HARD TO HIT HOME RUN IN WILDER­NESS

Gom­bau’s big­gest prob­lem: he’s not Tony Popovic

The Sunday Telegraph (Sydney) - - FOOTBALL - TOM SMITHIES FOOT­BALL ED­I­TOR

THE big­gest chal­lenge fac­ing Josep Gom­bau was al­ways go­ing to be the fact he isn’t Tony Popovic.

Re­plac­ing Western Syd­ney’s in­au­gu­ral coach is a task of un­do­ing as much as do­ing. Popovic’s style was im­bued through­out the club, to the de­gree that fol­low­ing it had be­come au­to­matic.

Un­pick­ing that stitch, and sewing a new pat­tern, has been painful at times and there re­main doubts over the strength of the new stitch­ing af­ter weeks of roller­coaster re­sults.

But the 41-year-old Cata­lan won’t change his meth­ods for any­one: play­ers, own­ers, let alone the me­dia. If the scru­tiny is lonely at times, the Wan­der­ers boss isn’t fazed.

“It’s the job, you are ex­posed,” he shrugs. “In this club we are in a build­ing process ev­ery­where; the new fa­cil­i­ties, the new sta­dium and a new style. When you build a sta­dium, even peo­ple who don’t un­der­stand (con­struc­tion) can see, you de­mol­ish and then build and it’s three years.

“When you want to change the way that you play, it doesn’t hap­pen in three months but peo­ple who don’t know foot­ball think it hap­pens like this.

“For now, we are not in our home. We play in two sta­di­ums (while Western Syd­ney Sta­dium is built), we don’t get the sup­port of all the peo­ple be­cause some of them are used to Par­ra­matta.

“The crowds are go­ing down, but it’s not be­cause we don’t play good foot­ball. For sure we are not win­ning but the (main) thing is we are not in our home.”

Cer­tainly the sea­son has been tu­mul­tuous since Popovic quit a week be­fore it started, cul­mi­nat­ing in the flares at last week­end’s derby which means part of Spot­less Sta­dium will be shut against Perth to­day.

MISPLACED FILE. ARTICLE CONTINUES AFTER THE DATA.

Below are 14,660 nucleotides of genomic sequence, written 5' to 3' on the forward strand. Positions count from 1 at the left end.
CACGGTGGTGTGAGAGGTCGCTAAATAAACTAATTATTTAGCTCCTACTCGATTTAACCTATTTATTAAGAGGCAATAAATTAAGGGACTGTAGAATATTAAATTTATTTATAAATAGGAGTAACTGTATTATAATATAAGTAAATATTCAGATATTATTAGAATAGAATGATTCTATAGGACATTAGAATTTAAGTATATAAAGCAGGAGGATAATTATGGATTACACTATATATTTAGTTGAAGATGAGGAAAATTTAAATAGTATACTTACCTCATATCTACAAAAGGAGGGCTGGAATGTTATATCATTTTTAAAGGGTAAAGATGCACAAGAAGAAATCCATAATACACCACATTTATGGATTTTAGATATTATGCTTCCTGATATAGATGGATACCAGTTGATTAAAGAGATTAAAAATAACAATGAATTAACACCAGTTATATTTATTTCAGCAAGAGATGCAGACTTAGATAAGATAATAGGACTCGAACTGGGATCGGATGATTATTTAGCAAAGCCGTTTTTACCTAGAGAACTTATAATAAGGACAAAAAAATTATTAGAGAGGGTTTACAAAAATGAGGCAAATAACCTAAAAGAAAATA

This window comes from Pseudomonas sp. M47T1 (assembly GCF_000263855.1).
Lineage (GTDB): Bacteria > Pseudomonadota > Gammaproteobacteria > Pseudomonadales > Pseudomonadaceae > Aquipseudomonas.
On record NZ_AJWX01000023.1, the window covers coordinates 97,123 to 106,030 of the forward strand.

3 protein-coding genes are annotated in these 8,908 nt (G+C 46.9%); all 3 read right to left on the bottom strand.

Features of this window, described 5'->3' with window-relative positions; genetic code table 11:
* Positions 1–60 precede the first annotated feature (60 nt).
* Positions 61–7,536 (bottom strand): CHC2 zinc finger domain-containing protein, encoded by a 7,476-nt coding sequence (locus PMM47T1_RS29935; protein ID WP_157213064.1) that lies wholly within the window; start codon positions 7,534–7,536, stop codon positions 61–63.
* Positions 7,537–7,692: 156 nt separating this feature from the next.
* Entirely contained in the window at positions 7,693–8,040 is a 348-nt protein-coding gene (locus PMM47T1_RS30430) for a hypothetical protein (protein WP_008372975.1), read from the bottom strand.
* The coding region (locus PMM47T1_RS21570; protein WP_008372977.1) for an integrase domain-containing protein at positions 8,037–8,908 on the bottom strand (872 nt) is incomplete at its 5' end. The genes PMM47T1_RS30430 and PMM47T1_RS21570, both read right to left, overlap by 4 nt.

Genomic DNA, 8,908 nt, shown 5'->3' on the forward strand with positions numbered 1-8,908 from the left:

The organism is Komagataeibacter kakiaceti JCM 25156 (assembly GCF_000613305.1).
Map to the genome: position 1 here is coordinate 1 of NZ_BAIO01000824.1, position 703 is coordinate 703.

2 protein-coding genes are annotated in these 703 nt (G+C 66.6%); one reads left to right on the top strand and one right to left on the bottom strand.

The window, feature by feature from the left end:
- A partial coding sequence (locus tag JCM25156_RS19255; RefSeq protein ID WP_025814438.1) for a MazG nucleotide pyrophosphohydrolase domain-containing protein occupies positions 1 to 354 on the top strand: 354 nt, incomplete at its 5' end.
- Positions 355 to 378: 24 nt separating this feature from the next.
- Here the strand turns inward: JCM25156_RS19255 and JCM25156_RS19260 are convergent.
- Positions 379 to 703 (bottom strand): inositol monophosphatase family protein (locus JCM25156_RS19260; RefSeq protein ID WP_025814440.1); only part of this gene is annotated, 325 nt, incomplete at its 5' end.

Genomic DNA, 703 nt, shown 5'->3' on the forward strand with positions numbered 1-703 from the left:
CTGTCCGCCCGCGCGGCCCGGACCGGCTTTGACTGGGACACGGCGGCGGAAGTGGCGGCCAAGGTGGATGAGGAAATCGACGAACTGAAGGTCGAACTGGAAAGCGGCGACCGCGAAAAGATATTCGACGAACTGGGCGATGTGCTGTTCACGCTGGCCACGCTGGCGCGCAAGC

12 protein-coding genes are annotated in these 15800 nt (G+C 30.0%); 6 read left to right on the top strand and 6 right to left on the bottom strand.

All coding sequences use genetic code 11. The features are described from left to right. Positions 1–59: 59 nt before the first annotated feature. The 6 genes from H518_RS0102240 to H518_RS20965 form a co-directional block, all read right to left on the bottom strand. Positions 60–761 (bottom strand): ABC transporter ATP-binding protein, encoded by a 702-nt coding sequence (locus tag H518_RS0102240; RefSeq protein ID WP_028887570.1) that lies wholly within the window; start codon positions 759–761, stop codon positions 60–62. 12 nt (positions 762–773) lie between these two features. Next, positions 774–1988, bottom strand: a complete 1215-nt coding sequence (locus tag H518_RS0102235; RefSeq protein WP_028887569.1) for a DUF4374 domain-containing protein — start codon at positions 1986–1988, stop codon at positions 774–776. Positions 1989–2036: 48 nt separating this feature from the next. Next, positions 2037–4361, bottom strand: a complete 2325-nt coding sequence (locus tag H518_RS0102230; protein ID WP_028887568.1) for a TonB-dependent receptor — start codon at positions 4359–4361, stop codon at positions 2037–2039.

Among the play­ing group, there have been mo­ments of dis­cord, too, and the words of for­mer cap­tain Robbie Corn­th­waite this week — that Gom­bau wants to be like a friend of the play­ers — draw a pointed re­sponse.

“That’s not an ad­jec­tive that de­scribes me,” Gom­bau says. “What I found when I came here is that the last coach is the boss, the way that he coached was by bring­ing ev­ery­thing that the play­ers need to do.

“My­self, I am not this kind of coach. I think they need to take re­spon­si­bil­i­ties. If you are a pro­fes­sional player, I don’t need to con­trol ev­ery part of your life.

“I ex­pect that, as a pro­fes­sional, you will do the things you need. If, af­ter­wards, you don’t then we will have a ‘chat’. In­side the field it is the same. I can bring some pat­terns but as a player you need to have cre­ativi- ty and freedom to do things. Ev­ery coach is dif­fer­ent but to de­scribe my­self as a friend of the play­ers? No, it’s not like af­ter train­ing I go with them for din­ner. I saw Robbie’s in­ter­view. He was a player who wanted to leave be­cause he didn’t like the way we wanted to play, but it’s not im­por­tant be­cause he’s not here any­more.”

Gom­bau con­cedes that, ask­ing his play­ers to change their style and tac­tics amid the glare of the sea­son left some of them “ner­vous” and “feel­ing ex­posed”.

“As an ex­am­ple, some­thing that sounds sim­ple,” he says. “When the team loses the ball be­fore, they would drop and de­fend in front of the goal. Now we go on and press high. This sim­ple thing is quite dif­fer­ent.”

It’s fas­ci­nat­ing how many of the play­ers Gom­bau had at Ade­laide are vocal sup­port­ers of his meth­ods. His own belief cer­tainly hasn’t wa­vered.

“I know I have a job where you are ex­posed to ev­ery­one’s opinions and some­times you will get crit­i­cisms,” he says. “Some- times peo­ple can only see the re­sult of one game, they can­not see what is com­ing or the progress you make ev­ery week.

“As a coach, if I say it doesn’t af­fect you at all, that’s not true. For a mo­ment you think, ‘why have they writ­ten this’? But I have a clear idea of where I want to be in one year.

“I trust in my­self be­cause I did it be­fore in Ade­laide and Hong Kong. It’s not some­thing I just woke up and de­cided to do. I know the steps we need and we are al­ready in a good way be­cause we do things faster than I asked.

“You can see, I never will change any­thing be­cause I get crit­i­cised. At the end, I know how to achieve and get to the place we want to be.’’

When you want to change the way that you play,

it doesn’t hap­pen in three months but peo­ple who don’t know foot­ball think it hap­pens like this

Wan­der­ers coach Josep Gom­bau G b dur­ing d i the th Western Syd­ney Syd Wan­der­ers-Bris­bane Wd Bib Roar R A-League AL match at ANZ Sta­dium in Jan­uary. Picture: Brett Costello

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